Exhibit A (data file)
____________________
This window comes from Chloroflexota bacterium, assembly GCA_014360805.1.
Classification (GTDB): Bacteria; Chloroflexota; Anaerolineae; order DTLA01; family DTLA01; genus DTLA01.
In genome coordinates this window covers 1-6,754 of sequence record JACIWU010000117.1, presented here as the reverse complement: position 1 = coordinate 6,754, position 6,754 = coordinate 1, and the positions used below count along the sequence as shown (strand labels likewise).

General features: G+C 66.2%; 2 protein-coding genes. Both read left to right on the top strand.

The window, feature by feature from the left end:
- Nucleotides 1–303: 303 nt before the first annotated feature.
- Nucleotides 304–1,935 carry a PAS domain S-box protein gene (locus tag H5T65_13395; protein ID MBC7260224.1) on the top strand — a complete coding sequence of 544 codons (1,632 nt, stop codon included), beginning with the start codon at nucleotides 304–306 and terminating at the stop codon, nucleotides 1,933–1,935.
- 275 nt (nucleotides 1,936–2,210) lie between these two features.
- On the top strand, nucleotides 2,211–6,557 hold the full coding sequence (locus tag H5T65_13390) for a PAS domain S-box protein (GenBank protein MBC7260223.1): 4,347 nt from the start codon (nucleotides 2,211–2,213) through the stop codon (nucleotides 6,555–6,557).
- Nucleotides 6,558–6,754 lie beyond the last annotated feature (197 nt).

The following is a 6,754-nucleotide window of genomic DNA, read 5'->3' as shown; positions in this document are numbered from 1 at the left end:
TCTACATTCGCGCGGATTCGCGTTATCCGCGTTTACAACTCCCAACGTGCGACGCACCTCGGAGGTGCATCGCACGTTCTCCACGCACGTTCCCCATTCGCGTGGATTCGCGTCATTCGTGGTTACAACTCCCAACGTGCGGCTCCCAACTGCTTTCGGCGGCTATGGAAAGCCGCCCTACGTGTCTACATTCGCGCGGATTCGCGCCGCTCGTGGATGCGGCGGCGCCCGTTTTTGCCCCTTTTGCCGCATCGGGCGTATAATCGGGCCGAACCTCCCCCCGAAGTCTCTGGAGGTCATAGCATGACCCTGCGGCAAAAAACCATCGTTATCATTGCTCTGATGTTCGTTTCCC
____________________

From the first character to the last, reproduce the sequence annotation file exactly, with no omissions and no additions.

This window comes from Chloroflexota bacterium, assembly GCA_014360805.1.
Classification (GTDB): Bacteria; Chloroflexota; Anaerolineae; order DTLA01; family DTLA01; genus DTLA01.
In genome coordinates this window covers 1-6,754 of sequence record JACIWU010000117.1, presented here as the reverse complement: position 1 = coordinate 6,754, position 6,754 = coordinate 1, and the positions used below count along the sequence as shown (strand labels likewise).

General features: G+C 66.2%; 2 protein-coding genes. Both read left to right on the top strand.

The window, feature by feature from the left end:
- Nucleotides 1–303: 303 nt before the first annotated feature.
- Nucleotides 304–1,935 carry a PAS domain S-box protein gene (locus tag H5T65_13395; protein ID MBC7260224.1) on the top strand — a complete coding sequence of 544 codons (1,632 nt, stop codon included), beginning with the start codon at nucleotides 304–306 and terminating at the stop codon, nucleotides 1,933–1,935.
- 275 nt (nucleotides 1,936–2,210) lie between these two features.
- On the top strand, nucleotides 2,211–6,557 hold the full coding sequence (locus tag H5T65_13390) for a PAS domain S-box protein (GenBank protein MBC7260223.1): 4,347 nt from the start codon (nucleotides 2,211–2,213) through the stop codon (nucleotides 6,555–6,557).
- Nucleotides 6,558–6,754 lie beyond the last annotated feature (197 nt).

The following is a 6,754-nucleotide window of genomic DNA, read 5'->3' as shown; positions in this document are numbered from 1 at the left end:
TCTACATTCGCGCGGATTCGCGTTATCCGCGTTTACAACTCCCAACGTGCGACGCACCTCGGAGGTGCATCGCACGTTCTCCACGCACGTTCCCCATTCGCGTGGATTCGCGTCATTCGTGGTTACAACTCCCAACGTGCGGCTCCCAACTGCTTTCGGCGGCTATGGAAAGCCGCCCTACGTGTCTACATTCGCGCGGATTCGCGCCGCTCGTGGATGCGGCGGCGCCCGTTTTTGCCCCTTTTGCCGCATCGGGCGTATAATCGGGCCGAACCTCCCCCCGAAGTCTCTGGAGGTCATAGCATGACCCTGCGGCAAAAAACCATCGTTATCATTGCTCTGATGTTCGTTTCCC